(Guest Author: Rene Pellicer Garcia, Evolve Consultancy, London UK)
The cloud. A nice way of referring to other people’s computers, or more exactly, some data centre in, say, Palo Alto, CA. And of course, owned by some big corporation or other, with a dubious sense of morality and shifting attitude towards privacy and intellectual property.
In BIM, the ability to effectively and dynamically share information across multiple geographical locations is crucial, and the benefits of storing this data in “the cloud” is undoubtedly desirable, as it facilitates collaboration. But putting your information out there also signifies the risk of losing control over it. And it’s because of this that many big names in the AEC industry are reluctant to trust storing their intellectual property anywhere beyond their own servers, even if it’s a right pain at times, and rightly so, if all the news of hacking and penetration of the world’s most secure networks is anything to go by.
One of the cornerstones for collaboration in BIM projects is the Common Data Environment (CDE), where information from all stakeholders makes its way through the project stages, in an ever increasing curve of added data being constantly modified, revised and validated.
But in order to have this “single source of truth” (SSOT-yes, it’s also been turned into an acronym…) available to all involved, potentially everywhere and at all times, presents us with some logistic problems and technical challenges. There is a number of widely accepted and used solutions, non of them perfect, but we have to make do with what is available and just get on with the job.
Enter the blockchain.
Now, most people have heard about Bitcoin, the cryptocurrency. The technology behind Bitcoin and what makes it so potentially disruptive at so many levels is called blockchain, or also a distributed ledger. Essentially, a distributed database.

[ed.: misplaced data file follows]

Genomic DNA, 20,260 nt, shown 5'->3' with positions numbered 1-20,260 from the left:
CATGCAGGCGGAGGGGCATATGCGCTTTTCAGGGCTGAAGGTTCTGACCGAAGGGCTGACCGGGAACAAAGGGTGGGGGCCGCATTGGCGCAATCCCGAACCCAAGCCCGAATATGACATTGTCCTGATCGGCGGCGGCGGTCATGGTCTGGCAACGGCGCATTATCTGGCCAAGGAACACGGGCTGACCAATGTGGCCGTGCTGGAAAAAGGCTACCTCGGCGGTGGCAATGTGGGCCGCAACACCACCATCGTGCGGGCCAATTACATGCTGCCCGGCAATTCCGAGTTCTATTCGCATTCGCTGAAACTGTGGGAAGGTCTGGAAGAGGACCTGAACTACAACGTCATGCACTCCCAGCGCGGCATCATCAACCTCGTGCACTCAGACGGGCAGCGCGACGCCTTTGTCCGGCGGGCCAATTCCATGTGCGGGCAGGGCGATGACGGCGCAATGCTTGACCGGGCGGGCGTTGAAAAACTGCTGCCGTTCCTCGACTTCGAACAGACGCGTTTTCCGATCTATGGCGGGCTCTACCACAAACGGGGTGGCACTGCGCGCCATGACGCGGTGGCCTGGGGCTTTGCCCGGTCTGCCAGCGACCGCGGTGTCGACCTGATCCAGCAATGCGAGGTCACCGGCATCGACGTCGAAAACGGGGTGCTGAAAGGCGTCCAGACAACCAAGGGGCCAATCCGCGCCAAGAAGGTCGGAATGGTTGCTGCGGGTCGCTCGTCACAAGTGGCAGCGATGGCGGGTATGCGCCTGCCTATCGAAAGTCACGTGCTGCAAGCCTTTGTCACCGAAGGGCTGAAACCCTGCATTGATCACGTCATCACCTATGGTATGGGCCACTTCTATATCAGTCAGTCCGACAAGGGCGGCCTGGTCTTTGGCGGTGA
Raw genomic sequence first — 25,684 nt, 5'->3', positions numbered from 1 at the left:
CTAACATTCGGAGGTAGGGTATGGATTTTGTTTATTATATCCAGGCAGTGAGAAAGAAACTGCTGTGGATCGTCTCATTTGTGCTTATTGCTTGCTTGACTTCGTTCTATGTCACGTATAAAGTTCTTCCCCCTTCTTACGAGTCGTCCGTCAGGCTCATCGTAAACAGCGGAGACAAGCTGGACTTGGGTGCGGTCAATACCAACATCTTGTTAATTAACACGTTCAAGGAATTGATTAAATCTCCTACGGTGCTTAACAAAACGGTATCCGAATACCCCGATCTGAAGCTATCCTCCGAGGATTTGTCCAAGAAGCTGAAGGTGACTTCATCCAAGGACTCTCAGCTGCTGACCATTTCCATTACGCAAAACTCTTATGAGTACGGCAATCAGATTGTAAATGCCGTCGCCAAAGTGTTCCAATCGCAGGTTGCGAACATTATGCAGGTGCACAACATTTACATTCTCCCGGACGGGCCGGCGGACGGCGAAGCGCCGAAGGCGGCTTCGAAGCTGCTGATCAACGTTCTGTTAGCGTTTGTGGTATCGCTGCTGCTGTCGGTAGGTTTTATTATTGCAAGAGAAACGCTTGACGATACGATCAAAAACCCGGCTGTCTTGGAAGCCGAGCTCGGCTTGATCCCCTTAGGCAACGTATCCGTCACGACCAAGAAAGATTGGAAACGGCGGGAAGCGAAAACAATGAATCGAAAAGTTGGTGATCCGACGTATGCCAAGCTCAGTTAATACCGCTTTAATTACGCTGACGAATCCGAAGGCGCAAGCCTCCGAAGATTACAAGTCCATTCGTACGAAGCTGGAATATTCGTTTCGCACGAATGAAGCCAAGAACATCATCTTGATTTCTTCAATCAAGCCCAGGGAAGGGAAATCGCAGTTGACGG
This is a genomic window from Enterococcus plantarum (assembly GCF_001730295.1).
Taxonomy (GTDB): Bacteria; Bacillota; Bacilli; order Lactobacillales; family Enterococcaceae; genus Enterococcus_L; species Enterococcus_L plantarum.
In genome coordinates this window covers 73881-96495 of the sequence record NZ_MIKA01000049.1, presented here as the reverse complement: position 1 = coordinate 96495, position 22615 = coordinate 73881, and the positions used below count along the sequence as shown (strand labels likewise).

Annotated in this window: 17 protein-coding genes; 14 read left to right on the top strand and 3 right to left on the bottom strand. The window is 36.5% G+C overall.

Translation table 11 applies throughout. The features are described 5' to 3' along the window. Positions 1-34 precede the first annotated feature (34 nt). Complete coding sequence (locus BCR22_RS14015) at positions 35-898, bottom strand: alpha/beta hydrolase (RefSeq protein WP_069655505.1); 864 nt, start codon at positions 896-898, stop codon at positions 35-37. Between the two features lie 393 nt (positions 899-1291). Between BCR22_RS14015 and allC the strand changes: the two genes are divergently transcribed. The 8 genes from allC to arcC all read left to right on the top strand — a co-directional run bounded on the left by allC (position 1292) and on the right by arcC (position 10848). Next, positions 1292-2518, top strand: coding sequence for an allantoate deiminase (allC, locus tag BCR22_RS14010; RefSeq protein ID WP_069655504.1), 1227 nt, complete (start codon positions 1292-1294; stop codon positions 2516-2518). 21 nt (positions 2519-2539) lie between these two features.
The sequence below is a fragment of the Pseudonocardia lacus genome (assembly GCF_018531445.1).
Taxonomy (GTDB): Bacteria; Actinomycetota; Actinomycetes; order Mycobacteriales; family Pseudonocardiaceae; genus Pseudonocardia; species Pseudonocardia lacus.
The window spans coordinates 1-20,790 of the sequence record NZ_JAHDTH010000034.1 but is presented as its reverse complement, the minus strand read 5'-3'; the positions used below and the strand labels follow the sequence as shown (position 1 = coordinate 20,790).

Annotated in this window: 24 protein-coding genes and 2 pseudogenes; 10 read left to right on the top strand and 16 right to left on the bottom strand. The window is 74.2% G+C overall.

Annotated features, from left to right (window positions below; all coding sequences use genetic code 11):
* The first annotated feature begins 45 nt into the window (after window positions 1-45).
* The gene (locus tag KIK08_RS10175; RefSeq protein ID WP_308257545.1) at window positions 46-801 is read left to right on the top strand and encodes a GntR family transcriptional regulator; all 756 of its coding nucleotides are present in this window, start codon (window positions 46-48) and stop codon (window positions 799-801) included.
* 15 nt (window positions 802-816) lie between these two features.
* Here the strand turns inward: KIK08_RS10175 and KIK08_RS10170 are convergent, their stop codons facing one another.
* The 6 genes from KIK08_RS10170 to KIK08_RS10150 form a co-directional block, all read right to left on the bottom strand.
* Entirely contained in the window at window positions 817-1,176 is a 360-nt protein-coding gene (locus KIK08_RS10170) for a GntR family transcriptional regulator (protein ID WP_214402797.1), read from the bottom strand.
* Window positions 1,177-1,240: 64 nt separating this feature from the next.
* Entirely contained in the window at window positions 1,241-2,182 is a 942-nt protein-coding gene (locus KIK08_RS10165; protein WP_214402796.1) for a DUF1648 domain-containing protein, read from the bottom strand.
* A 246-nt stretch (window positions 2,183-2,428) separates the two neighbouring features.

So what has all this geekiness and nerdiness got to do with BIM, you ask?
Well, quite possibly (and sooner than you might think), a whole lot. Read an interesting (and short) blog post by James Salmon about it here. You can also visit this website (Work in Progress) by Malachy Mathews, about potential uses of blockchain applied to BIM.
My take on this subject (BIM and blockchain) is related to solving the problem of a secure and trustworthy CDE. How? By decentralising the information being shared and distributing it in small, encrypted chunks across a massive and global network of nodes. For lack of a better name, I came up with a new acronym (yayyy!): a DCDE, or Decentralised Cloud Data Environment.
Needless to say, after some research (my glorified way of calling “googling stuff”) I quickly came across some folks who are already working hard at developing similar solutions (although with different purposes in mind). Two brilliant examples are storj.io and sia.tech:
Not convinced? Don’t blame you, but sir, you may want to reconsider. Many scoffed at the BIM mandate announcement by the UK Government back in 2011, and it is pretty real and unstoppable now, yes? Well, guess who has recently been investing in researching distributed ledger technology? Right. The gov.uk itself. See this report.
And it’s not just the UK, Estonia has been pioneering the use of blockchain and integrating it into the core of its public services for years now. Just do some “research” yourself. It might give you a glimpse of what’s to come.